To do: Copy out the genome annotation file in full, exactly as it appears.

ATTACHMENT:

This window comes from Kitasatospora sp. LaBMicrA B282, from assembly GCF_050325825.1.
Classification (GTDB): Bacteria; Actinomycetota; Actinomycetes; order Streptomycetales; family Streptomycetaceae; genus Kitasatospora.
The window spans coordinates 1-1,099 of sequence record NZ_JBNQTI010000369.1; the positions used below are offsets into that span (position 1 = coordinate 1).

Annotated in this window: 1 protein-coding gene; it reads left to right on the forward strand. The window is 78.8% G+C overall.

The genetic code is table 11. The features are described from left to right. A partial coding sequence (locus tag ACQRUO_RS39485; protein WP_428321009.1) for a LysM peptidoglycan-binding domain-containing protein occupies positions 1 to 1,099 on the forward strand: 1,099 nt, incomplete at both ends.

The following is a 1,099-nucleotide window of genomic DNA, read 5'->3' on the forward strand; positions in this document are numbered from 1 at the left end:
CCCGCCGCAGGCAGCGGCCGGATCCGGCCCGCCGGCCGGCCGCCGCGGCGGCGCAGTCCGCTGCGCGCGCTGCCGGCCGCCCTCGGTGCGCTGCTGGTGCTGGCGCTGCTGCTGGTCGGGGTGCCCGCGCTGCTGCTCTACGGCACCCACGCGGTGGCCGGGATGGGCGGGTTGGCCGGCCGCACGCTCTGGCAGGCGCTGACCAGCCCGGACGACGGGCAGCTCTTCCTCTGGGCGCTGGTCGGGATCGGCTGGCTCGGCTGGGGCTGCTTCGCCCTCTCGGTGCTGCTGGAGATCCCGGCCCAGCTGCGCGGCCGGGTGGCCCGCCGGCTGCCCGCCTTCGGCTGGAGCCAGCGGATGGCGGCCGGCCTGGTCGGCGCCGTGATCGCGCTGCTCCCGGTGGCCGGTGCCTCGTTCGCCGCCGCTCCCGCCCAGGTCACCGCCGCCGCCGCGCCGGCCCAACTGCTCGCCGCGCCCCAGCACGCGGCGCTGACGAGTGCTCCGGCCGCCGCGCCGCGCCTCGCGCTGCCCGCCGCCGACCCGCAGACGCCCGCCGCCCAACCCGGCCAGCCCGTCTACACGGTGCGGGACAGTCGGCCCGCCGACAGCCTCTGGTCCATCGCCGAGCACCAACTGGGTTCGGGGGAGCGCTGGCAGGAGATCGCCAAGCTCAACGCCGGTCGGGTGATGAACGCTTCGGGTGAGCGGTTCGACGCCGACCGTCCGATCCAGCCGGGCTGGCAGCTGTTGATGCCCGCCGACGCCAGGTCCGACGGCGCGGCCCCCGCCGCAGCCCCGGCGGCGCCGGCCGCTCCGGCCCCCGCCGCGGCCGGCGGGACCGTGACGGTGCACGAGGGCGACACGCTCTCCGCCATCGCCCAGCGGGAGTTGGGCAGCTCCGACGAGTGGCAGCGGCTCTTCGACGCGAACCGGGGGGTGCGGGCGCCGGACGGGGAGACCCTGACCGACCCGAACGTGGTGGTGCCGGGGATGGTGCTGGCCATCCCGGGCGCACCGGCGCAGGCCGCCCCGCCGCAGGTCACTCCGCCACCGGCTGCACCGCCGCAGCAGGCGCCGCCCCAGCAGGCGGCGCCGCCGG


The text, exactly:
This window comes from Kitasatospora sp. LaBMicrA B282, from assembly GCF_050325825.1.
Classification (GTDB): Bacteria; Actinomycetota; Actinomycetes; order Streptomycetales; family Streptomycetaceae; genus Kitasatospora.
The window spans coordinates 1-1,099 of sequence record NZ_JBNQTI010000369.1; the positions used below are offsets into that span (position 1 = coordinate 1).

Annotated in this window: 1 protein-coding gene; it reads left to right on the forward strand. The window is 78.8% G+C overall.

The genetic code is table 11. The features are described from left to right. A partial coding sequence (locus tag ACQRUO_RS39485; protein WP_428321009.1) for a LysM peptidoglycan-binding domain-containing protein occupies positions 1 to 1,099 on the forward strand: 1,099 nt, incomplete at both ends.

The following is a 1,099-nucleotide window of genomic DNA, read 5'->3' on the forward strand; positions in this document are numbered from 1 at the left end:
CCCGCCGCAGGCAGCGGCCGGATCCGGCCCGCCGGCCGGCCGCCGCGGCGGCGCAGTCCGCTGCGCGCGCTGCCGGCCGCCCTCGGTGCGCTGCTGGTGCTGGCGCTGCTGCTGGTCGGGGTGCCCGCGCTGCTGCTCTACGGCACCCACGCGGTGGCCGGGATGGGCGGGTTGGCCGGCCGCACGCTCTGGCAGGCGCTGACCAGCCCGGACGACGGGCAGCTCTTCCTCTGGGCGCTGGTCGGGATCGGCTGGCTCGGCTGGGGCTGCTTCGCCCTCTCGGTGCTGCTGGAGATCCCGGCCCAGCTGCGCGGCCGGGTGGCCCGCCGGCTGCCCGCCTTCGGCTGGAGCCAGCGGATGGCGGCCGGCCTGGTCGGCGCCGTGATCGCGCTGCTCCCGGTGGCCGGTGCCTCGTTCGCCGCCGCTCCCGCCCAGGTCACCGCCGCCGCCGCGCCGGCCCAACTGCTCGCCGCGCCCCAGCACGCGGCGCTGACGAGTGCTCCGGCCGCCGCGCCGCGCCTCGCGCTGCCCGCCGCCGACCCGCAGACGCCCGCCGCCCAACCCGGCCAGCCCGTCTACACGGTGCGGGACAGTCGGCCCGCCGACAGCCTCTGGTCCATCGCCGAGCACCAACTGGGTTCGGGGGAGCGCTGGCAGGAGATCGCCAAGCTCAACGCCGGTCGGGTGATGAACGCTTCGGGTGAGCGGTTCGACGCCGACCGTCCGATCCAGCCGGGCTGGCAGCTGTTGATGCCCGCCGACGCCAGGTCCGACGGCGCGGCCCCCGCCGCAGCCCCGGCGGCGCCGGCCGCTCCGGCCCCCGCCGCGGCCGGCGGGACCGTGACGGTGCACGAGGGCGACACGCTCTCCGCCATCGCCCAGCGGGAGTTGGGCAGCTCCGACGAGTGGCAGCGGCTCTTCGACGCGAACCGGGGGGTGCGGGCGCCGGACGGGGAGACCCTGACCGACCCGAACGTGGTGGTGCCGGGGATGGTGCTGGCCATCCCGGGCGCACCGGCGCAGGCCGCCCCGCCGCAGGTCACTCCGCCACCGGCTGCACCGCCGCAGCAGGCGCCGCCCCAGCAGGCGGCGCCGCCGG